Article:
The time change affects both humans and wildlife.
Photo by Paul O. Boisvert
When the first week of November rolls around, drivers are more apt to notice dead deer along the sides of highways. You may have heard that hunting is the cause – that hunters scare deer from the woods and that the roving animals are then more likely to be struck by cars. This is not true.
But a human activity does play a major role in the surge of deer and vehicle accidents that occurs each fall. It’s actually an indoor activity: we set our clocks back, ending daylight savings time.
“White-tailed deer are most active at dawn and dusk,” explains Shawn Haskell, deer team chair for the New Hampshire Department of Fish and Game. Male deer, especially, are roaming to find does, and “are not paying quite as much attention to what is going on around them.” The rut peaks about mid-November, but bucks begin moving as early as mid-October.
Last year, 3,740 accidents involving deer were reported to state game wardens in Vermont, says Vermont’s current Fish and Wildlife law enforcement director Colonel David LeCoers. (Typically 170 moose a year are killed by vehicles.)
In New Hampshire, Gustafson says, wardens only tally the number of the killed deer that drivers are permitted to take home for consumption. That was 1,458 deer in 2008, he says. A State Farm Insurance company report estimates that twice that number of accidents involving deer occur in the Granite State each year.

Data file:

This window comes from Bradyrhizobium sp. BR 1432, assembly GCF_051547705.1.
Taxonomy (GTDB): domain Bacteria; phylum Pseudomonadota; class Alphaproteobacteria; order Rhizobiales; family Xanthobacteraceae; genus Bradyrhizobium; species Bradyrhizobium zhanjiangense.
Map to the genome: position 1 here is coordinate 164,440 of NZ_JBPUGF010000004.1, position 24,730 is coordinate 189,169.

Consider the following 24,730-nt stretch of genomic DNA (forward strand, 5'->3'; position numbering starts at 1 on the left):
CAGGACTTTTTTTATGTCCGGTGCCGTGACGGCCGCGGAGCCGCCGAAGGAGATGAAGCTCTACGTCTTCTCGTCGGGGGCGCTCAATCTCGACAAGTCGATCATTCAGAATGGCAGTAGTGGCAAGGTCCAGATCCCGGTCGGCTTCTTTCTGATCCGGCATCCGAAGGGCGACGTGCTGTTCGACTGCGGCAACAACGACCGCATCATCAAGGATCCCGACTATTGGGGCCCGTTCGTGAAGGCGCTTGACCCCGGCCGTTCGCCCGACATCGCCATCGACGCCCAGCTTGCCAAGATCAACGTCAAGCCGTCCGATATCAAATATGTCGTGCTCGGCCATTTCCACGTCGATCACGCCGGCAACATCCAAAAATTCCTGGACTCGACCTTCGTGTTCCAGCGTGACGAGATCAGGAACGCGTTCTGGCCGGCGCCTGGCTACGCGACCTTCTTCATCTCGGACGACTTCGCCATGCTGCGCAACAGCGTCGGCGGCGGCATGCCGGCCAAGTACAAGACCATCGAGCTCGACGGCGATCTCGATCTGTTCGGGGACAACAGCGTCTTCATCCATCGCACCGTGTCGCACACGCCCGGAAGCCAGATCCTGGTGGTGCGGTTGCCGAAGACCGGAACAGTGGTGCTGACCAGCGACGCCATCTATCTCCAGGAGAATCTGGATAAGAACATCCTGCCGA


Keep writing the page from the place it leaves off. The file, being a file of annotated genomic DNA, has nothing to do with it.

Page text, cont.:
The Maine Department of Transportation says that there are over 3,000 deer-vehicle crashes are reported in that state each year. (Maine also averages 600 collisions between vehicles and moose annually.)
State Farm estimates that nationally one million vehicular accidents involving deer, moose, and elk occur each year. The states with the largest numbers of such accidents are Pennsylvania, averaging nearly 100,000, and Michigan, with 95,000.
White-tailed deer are common, in some places, perhaps too common. For that reason, officials say that the number of deer killed by cars in the region is not a major concern from a wildlife management perspective. But there is an undeniable human toll. In each state, dozens of drivers are injured, sometimes fatally. Rooks says that in Vermont, about every five years a highway accident involving a deer results in a human death, and often the victim is a motorcyclist. Each year, about one person in each state is killed in an accident involving moose.
There is no single proven way to limit accidents with deer, says Sarah Barnum, who works for the environmental consulting firm Some western states recently have installed signs that flash lights when detectors sense a large animal in the road; and some states put up special deer-crossing signs only at the times of year known to be most risky for drivers.
Experts emphasize the importance of basic precautions. They suggest motorists heed all deer-warning signs along the highway. Deer travel in groups, so be on the lookout for a second, third or fourth deer after you’ve seen the first cross the road. Drive slowly and be extra alert at this time of year at dawn and dusk. The last place you want to see a deer is caught in your own headlights.